The project, launched by Allied Colloids, the international chemical company, and supported by West Yorkshire police, is thought to be the first to give a school round-the-clock surveillance by linking the Bradford school to the company's own security system.
Low Moor primary school has four external cameras monitored in a company control room.
Once prone to vandalism and theft, the school and three others in the area have already benefited from a camera link installed by the company two years ago and monitored by the school caretaker.
Peter Speight, a manager at Allied Colloids, was originally asked to help the school by local police officers. The company believes the project could pave the way for other firms with security systems to help schools.
"I hope other industries can latch on and get involved in the community. It should be an integral part of business today," he said.
While there has been a steady growth in links between schools and business, set up to bring in much-needed cash and expertise, few firms have been directly involved in providing free security.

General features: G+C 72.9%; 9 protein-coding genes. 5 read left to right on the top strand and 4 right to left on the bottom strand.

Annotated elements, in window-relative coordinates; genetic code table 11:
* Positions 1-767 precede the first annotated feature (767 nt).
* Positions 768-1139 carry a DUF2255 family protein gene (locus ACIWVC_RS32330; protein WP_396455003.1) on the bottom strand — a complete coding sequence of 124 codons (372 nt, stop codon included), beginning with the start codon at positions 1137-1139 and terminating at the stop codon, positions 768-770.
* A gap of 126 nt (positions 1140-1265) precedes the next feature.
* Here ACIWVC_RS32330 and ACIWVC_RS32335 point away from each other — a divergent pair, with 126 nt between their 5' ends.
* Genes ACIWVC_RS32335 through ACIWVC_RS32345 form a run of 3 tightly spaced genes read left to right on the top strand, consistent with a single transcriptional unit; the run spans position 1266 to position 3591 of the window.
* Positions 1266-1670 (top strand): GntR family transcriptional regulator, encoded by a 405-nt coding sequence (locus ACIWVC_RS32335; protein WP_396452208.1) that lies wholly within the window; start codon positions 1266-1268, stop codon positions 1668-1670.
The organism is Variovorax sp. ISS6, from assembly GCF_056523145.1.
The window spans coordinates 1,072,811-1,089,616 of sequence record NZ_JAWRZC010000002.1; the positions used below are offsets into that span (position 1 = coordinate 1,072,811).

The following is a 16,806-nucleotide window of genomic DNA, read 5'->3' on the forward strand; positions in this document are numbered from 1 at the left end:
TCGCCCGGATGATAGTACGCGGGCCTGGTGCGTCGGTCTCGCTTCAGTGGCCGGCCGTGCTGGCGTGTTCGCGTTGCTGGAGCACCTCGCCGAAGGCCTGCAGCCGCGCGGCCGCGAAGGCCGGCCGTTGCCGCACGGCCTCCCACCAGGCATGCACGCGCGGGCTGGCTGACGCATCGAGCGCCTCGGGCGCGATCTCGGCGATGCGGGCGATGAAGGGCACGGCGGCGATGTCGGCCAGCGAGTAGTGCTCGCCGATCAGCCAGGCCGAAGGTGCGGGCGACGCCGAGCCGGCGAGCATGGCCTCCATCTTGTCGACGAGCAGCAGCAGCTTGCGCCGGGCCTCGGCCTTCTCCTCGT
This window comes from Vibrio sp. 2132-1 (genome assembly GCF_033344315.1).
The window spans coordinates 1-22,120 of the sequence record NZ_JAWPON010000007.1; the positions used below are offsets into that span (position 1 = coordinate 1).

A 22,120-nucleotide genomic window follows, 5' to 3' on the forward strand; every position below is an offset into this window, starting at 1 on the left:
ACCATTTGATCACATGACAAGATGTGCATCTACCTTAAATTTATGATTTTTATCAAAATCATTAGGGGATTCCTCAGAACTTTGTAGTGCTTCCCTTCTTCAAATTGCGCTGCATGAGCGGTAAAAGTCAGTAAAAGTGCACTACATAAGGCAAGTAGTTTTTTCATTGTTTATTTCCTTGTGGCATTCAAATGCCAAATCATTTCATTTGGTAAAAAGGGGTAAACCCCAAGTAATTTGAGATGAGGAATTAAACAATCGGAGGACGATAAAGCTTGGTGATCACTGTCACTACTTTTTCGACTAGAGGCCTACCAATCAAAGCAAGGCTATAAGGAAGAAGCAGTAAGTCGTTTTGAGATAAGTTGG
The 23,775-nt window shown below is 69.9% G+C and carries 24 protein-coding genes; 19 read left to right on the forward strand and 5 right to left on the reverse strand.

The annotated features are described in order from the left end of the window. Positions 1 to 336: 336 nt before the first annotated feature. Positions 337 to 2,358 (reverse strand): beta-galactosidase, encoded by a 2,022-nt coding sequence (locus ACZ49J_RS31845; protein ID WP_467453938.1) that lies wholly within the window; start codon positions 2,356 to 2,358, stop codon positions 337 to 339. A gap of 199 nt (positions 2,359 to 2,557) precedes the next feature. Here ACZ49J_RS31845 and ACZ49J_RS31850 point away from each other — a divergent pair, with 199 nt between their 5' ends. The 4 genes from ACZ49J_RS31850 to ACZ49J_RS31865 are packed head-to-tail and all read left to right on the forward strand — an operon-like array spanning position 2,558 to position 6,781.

But growing concern about violence, together with high-profile tragedies, most recently the killing of 16 children and their teacher at Dunblane, has forced many schools to review security The initiative has been welcomed by Roger Hewins, vice-president of the National Association of Head Teachers, who said that firms often had expertise which schools and education authorities lacked.
"For selected schools, surveillance is a prime need." he said.
But a cautious note was struck by the Confederation of British Industry which warned that while businesses were keen to help if possible, they could not be expected to cater for all a school's needs.